March Madness has jumped into April for UVA basketball fans! For the science behind stellar athletic performance, Arthur Weltman shares his study: “Comparing Performance During Morning vs. Afternoon Training Sessions in Intercollegiate Basketball Players.” Mr. Weltman is Professor and Chair, Department of Kinesiology in the Curry School of Education and Human Development; Professor, Department of Medicine; and Director, Exercise Physiology Core Laboratory at the University of Virginia.
The following excerpt is from the article: “Comparing Performance During Morning vs. Afternoon Training Sessions in Intercollegiate Basketball Players” by Aaron D. Heishman, Michael A. Curtis, Ethan N. Saliba, Robert J. Hornett, Steven K. Malin, and Arthur L. Weltman; The Journal of Strength and Conditioning, Volume 31, Number 6, June 2017. To read the complete study, including methods, results, and practical applications, click here.
Time of day is a key factor that influences the optimization of athletic performance. Intercollegiate coaches oftentimes hold early morning strength and conditioning training sessions for a variety of factors including convenience. However, few studies have specifically investigated the effect of early morning vs. late afternoon training on performance indices of fatigue. This is athletically important because circadian/ultradian rhythms, player readiness, and alterations in sleep patterns can affect training ability and may be affected by time of day.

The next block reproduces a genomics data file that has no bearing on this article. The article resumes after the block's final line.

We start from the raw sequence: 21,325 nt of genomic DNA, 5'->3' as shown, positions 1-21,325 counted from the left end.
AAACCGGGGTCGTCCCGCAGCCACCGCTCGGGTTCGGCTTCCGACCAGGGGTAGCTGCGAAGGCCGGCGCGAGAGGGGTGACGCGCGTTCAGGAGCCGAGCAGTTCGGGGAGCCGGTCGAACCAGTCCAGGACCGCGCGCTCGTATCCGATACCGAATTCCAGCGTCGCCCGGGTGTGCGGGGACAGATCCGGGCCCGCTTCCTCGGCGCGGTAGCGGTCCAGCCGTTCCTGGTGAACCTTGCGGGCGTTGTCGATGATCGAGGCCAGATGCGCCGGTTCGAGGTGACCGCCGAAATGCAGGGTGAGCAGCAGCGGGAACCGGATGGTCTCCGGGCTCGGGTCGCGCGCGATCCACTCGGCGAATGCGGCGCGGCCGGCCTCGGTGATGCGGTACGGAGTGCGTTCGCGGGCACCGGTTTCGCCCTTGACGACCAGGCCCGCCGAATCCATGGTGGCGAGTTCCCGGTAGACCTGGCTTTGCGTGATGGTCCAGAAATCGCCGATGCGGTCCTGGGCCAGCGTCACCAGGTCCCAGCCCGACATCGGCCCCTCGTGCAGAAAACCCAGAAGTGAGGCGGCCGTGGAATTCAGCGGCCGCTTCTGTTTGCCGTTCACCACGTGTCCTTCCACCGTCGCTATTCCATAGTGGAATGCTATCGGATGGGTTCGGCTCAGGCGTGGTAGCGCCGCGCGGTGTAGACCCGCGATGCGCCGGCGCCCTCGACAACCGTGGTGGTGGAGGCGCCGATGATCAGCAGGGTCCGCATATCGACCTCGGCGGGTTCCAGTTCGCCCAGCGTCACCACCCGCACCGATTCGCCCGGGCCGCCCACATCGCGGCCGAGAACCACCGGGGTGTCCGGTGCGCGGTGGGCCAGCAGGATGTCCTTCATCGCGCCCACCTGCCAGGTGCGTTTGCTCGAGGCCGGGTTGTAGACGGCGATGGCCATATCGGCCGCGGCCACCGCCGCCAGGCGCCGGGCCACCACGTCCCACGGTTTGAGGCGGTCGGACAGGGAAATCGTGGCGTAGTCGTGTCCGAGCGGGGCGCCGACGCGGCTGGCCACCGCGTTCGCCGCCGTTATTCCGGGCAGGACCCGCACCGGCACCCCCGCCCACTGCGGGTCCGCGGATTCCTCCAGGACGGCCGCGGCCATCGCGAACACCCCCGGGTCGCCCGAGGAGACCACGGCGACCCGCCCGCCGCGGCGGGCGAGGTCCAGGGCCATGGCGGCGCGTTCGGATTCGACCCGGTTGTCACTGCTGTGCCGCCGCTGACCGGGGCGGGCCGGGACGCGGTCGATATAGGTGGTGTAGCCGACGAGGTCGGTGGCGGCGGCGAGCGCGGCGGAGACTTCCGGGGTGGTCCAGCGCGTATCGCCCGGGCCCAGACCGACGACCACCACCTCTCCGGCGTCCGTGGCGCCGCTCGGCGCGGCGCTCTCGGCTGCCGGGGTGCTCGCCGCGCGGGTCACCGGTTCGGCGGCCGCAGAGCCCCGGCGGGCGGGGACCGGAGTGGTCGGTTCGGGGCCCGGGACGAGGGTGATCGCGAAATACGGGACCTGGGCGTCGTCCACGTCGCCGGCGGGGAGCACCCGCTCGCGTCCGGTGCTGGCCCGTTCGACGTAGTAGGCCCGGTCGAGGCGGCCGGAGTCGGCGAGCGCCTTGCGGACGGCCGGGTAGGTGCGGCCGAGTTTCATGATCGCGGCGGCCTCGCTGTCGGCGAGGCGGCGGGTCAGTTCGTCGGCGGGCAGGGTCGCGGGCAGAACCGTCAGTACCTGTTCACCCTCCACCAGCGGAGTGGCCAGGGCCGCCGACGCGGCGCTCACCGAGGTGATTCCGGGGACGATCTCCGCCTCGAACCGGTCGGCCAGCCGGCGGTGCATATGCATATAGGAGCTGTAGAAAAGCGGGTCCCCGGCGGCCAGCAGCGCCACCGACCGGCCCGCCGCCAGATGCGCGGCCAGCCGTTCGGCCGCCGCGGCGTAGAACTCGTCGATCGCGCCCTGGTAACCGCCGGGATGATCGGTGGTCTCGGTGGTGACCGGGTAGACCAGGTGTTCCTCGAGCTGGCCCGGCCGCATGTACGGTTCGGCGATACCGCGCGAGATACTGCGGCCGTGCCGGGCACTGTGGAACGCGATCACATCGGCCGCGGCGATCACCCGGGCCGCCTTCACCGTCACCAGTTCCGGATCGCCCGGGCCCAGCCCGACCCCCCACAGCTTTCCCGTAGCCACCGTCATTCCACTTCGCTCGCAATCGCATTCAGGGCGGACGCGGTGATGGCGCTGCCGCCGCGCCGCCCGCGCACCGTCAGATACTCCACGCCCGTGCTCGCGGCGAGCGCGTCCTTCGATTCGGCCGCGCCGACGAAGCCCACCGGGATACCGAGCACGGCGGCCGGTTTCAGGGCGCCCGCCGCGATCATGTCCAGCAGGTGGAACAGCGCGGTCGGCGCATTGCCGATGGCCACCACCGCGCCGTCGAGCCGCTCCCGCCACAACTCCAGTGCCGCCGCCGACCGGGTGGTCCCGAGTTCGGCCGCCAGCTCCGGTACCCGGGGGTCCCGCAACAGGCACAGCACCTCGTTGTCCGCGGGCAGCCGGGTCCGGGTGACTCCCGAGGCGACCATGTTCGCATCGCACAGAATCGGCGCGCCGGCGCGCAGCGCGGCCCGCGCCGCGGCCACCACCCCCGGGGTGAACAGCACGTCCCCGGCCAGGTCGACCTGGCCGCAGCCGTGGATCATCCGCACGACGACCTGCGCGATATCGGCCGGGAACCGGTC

For example, technical skills are enhanced during the afternoon, such as improved juggling, chipping accuracy, and dribbling speed in soccer (18,19). In addition, it has been reported that increasing sleep duration is associated with improvement in technical skills and performance in basketball players (14). In addition, decrements in sport performance in swimmers have been observed with slower swimming speeds in the morning compared with the afternoon (4,12,15).
Although time of day is often taken into consideration when sport-specific training is performed, strength and conditioning sessions are oftentimes conducted throughout the day. Muscular strength and outcome variables associated with strength may also be affected by time of day as isolated knee torque exercises (8,24,29) and dynamic sport performance tests (5,20,27,28) have also been reported to be greater in the afternoon compared with the morning.
The purpose of the present study was to examine the effects of morning vs. afternoon strength and conditioning training on an acute performance index of fatigue, player readiness, and self-reported sleep quantity in a group of highly competitive intercollegiate basketball players. In addition, we matched training sessions for player load (PL) and duration to isolate the effect of time of day on player readiness and performance outcomes. We hypothesized that afternoon training sessions would be associated with increased levels of performance, player readiness, and increased quantity of self-reported sleep.
Read Mr. Weltman’s complete study, including methods, results, and practical applications.
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